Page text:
Producing nectar is a strategy to lure bees and costs plants in form of raw materials and energy.

To save foragers visiting each flower to see if there is nectar present, foraging bees who have taken the last drop of nectar will mark the flower with a chemical ‘empty’ signal. This fades in about the same time the flower takes to replenish the nectar store. It is this kind of hive wide communication and co-operation that makes the honeybees such an efficient pollinator.

When out foraging, honeybees don’t just stop at any flower they happen to find. They exhibit loyalty to a particular nectar source thus individual bees learn and then remain loyal to particular flowers and will work those exclusively as long as they are available. This makes them extremely valuable to farmers and fruit growers who want a crop pollinated but can cause problems when a higher nectar yielding crop (e.g. oil seed rape, white clover) is right next to or in among a lower yielding one (e.g. an apple orchard.)

Bees usually fly 2- 4 km to forage but in extremis can fly up to 10km.

from Jurgen Tautz. The Buzz about Bees (2008 Springer)


Fruit Crops and Bees

Wikipedia article - Fruit Tree Pollination: en.wikipedia.org/wiki/Fruit_tree_pollination

Report on State of New South Wales Agriculture : www.dpi.nsw.gov.au/__data/assets/pdf_file/0019/117109/bee-cherry-plum-pollination.pdf



During the bloom each season, apple growers usually provide pollinators to carry the pollen.Symptoms of inadequate pollination are small and misshapen apples, and slowness to ripen. The seeds can be counted to evaluate pollination. Well-pollinated apples are the best quality, and will have seven to ten seeds. Apples with fewer than three seeds will usually not mature and will drop from the trees in the early summer. Inadequate pollination can result from either a lack of pollinators or from poor pollinating weather at bloom time. It generally requires multiple bee visits to deliver sufficient grains of pollen to accomplish complete pollination.


Pears are similar to apples, with the notable exception that pear blossoms are much less attractive to bees, due to lower sugar content than apple or contemporaneous wildflower nectar. Bees may abandon the pear blossoms to visit dandelions or a nearby apple orchard. There are two possible methods used to compensate. One is saturation pollination, that is to stock so many bees that all area blossoms are worked regardless of the attractiveness to the bees. The other is to delay the movement of the beehives into the orchards until there is about 30 per cent bloom. The bees are moved into the orchard during the night and will usually visit the pear blossoms for a few hours until they discover the richer nectar sources. The recommended number of hives per acre is 1.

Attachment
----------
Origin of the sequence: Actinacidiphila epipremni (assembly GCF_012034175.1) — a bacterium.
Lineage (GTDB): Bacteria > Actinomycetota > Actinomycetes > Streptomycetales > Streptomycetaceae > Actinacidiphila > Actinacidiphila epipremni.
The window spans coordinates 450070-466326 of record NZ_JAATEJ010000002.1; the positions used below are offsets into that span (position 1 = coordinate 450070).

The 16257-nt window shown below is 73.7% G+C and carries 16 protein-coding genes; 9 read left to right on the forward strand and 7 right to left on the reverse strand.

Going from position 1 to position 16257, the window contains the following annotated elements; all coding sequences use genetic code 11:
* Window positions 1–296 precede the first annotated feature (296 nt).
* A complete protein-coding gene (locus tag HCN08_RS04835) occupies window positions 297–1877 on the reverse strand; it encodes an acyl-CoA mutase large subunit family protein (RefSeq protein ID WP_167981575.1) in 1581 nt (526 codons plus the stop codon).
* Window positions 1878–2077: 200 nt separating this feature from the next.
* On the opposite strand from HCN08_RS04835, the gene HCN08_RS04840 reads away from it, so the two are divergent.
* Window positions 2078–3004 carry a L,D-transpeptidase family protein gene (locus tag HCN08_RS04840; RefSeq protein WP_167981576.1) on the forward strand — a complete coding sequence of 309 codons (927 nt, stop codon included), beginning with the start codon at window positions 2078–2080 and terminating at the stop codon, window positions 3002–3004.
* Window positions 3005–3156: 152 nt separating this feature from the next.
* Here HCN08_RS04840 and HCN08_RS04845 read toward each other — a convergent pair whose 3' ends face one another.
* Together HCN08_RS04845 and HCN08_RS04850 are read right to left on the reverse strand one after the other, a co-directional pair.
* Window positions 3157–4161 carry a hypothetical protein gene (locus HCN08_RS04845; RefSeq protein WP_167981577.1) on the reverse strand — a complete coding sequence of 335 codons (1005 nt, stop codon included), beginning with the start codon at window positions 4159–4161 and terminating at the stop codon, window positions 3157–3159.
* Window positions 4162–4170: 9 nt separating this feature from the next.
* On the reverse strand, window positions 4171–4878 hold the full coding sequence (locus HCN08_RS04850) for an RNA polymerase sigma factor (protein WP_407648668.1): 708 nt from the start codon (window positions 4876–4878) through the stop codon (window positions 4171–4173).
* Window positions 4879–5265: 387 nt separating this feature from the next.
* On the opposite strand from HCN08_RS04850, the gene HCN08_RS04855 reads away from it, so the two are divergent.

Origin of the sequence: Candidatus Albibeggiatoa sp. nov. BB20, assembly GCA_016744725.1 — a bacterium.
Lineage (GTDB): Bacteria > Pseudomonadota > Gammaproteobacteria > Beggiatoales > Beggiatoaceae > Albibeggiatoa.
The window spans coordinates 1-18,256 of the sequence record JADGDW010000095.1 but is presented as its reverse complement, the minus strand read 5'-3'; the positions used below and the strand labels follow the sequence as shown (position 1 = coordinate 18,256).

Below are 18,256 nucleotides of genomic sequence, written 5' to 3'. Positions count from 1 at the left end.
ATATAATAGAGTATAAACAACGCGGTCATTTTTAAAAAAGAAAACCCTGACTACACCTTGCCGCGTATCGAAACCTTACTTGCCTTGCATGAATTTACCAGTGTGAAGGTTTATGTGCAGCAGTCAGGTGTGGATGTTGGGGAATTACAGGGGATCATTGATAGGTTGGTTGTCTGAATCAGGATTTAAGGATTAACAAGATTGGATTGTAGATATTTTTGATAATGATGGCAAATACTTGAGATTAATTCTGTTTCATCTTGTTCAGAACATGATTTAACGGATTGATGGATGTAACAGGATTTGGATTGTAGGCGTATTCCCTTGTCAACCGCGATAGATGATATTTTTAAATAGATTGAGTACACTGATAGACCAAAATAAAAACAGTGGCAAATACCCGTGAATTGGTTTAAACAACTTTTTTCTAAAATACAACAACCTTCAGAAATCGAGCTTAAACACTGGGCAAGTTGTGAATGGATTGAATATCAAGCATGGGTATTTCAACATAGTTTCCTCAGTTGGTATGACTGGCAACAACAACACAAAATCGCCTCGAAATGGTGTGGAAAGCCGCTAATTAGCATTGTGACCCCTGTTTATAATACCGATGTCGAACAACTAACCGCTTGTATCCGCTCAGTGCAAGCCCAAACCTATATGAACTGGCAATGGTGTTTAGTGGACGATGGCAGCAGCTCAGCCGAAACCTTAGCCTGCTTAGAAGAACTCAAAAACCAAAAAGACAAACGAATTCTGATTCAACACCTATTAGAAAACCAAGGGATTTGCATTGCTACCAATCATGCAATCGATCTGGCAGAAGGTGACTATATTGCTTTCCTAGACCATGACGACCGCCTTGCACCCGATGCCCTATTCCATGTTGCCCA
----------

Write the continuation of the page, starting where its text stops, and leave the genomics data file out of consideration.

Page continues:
Many citrus varieties are seedless and are produced parthenocarpically without pollination. Some varieties may be capable of producing fruit either way, having seeds in the segments, if pollinated, and no seeds if not.

Citrus that requires pollination may be self compatible, thus pollen must be moved only a short distance from the anther to the stigma by a pollinator. Some citrus, such as Meyer Lemons, are popular container plants. When these bloom indoors, they often suffer from blossom drop because no pollinators have access.

Plum, Cherry

A study in Victoria (New Zealand) demonstrated the importance of bees as the primary agent for pollinating cherries. Trees caged from bees had a 2% fruit set, as compared to uncaged trees exposed to the activities of bees which had a 35.9% fruit set. The yields were 1.9 kg/tree for the caged trees and 35.2 kg/tree for the uncaged trees. It was also found that 97% of the insects that visited the cherry flowers were honeybees. Wind is not a factor in pollinating Prunus spp. (cherries and plums) and honeybees are by far the majority of the insect visitors to plum blossom. Honeybees collect nectar and pollen from blossoms and find this group of plants very attractive. Sugar concentrations as high as 55% in sweet cherry nectar have been recorded which makes the blossom very attractive to bees. For plums and cherries a stocking rate of 2–3 hives/ha is generally regarded as adequate to pollinate most crops.

Current Threats to Bee Health

from individual Wikipedia entries on Varroa, Nosema, Apis Cerana, Bees and Climate Change & CCD; also Oklahoma State University research Honey bees, Bumble Bees, Carpenter Bees & Sweat Bees: osuextra.okstate.edu/pdfs/F-7317web.pdf

Recent high level losses from the apiaries of beekeepers worldwide have drawn attention to the fact that domesticated honey bees are suffering a crisis in their health and ability to maintain colony strength and function. Similar declines in bumblebees and wild bees have been recorded although it is not clear if the same factors underlie the problems these other pollinators are facing.